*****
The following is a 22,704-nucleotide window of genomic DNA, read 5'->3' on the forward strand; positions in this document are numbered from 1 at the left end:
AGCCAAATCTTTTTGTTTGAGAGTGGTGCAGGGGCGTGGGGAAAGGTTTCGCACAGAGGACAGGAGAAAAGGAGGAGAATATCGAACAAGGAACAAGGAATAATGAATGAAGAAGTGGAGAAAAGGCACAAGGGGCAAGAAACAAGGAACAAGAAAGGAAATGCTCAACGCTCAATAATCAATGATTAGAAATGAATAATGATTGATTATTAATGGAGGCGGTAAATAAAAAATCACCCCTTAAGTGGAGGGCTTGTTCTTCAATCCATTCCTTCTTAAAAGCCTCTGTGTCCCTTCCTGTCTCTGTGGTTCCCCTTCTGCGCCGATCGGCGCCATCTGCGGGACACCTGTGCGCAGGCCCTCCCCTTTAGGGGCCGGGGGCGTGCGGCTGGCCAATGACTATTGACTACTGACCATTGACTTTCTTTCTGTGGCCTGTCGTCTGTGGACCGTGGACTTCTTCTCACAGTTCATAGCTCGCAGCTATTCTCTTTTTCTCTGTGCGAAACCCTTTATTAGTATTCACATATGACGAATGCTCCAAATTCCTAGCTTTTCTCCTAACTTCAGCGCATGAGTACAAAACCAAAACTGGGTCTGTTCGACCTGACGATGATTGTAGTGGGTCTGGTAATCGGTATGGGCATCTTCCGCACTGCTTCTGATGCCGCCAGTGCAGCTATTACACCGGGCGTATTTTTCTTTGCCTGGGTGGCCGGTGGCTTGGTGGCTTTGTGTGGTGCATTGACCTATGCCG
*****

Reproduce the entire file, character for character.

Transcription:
The following is a 22,704-nucleotide window of genomic DNA, read 5'->3' on the forward strand; positions in this document are numbered from 1 at the left end:
AGCCAAATCTTTTTGTTTGAGAGTGGTGCAGGGGCGTGGGGAAAGGTTTCGCACAGAGGACAGGAGAAAAGGAGGAGAATATCGAACAAGGAACAAGGAATAATGAATGAAGAAGTGGAGAAAAGGCACAAGGGGCAAGAAACAAGGAACAAGAAAGGAAATGCTCAACGCTCAATAATCAATGATTAGAAATGAATAATGATTGATTATTAATGGAGGCGGTAAATAAAAAATCACCCCTTAAGTGGAGGGCTTGTTCTTCAATCCATTCCTTCTTAAAAGCCTCTGTGTCCCTTCCTGTCTCTGTGGTTCCCCTTCTGCGCCGATCGGCGCCATCTGCGGGACACCTGTGCGCAGGCCCTCCCCTTTAGGGGCCGGGGGCGTGCGGCTGGCCAATGACTATTGACTACTGACCATTGACTTTCTTTCTGTGGCCTGTCGTCTGTGGACCGTGGACTTCTTCTCACAGTTCATAGCTCGCAGCTATTCTCTTTTTCTCTGTGCGAAACCCTTTATTAGTATTCACATATGACGAATGCTCCAAATTCCTAGCTTTTCTCCTAACTTCAGCGCATGAGTACAAAACCAAAACTGGGTCTGTTCGACCTGACGATGATTGTAGTGGGTCTGGTAATCGGTATGGGCATCTTCCGCACTGCTTCTGATGCCGCCAGTGCAGCTATTACACCGGGCGTATTTTTCTTTGCCTGGGTGGCCGGTGGCTTGGTGGCTTTGTGTGGTGCATTGACCTATGCCG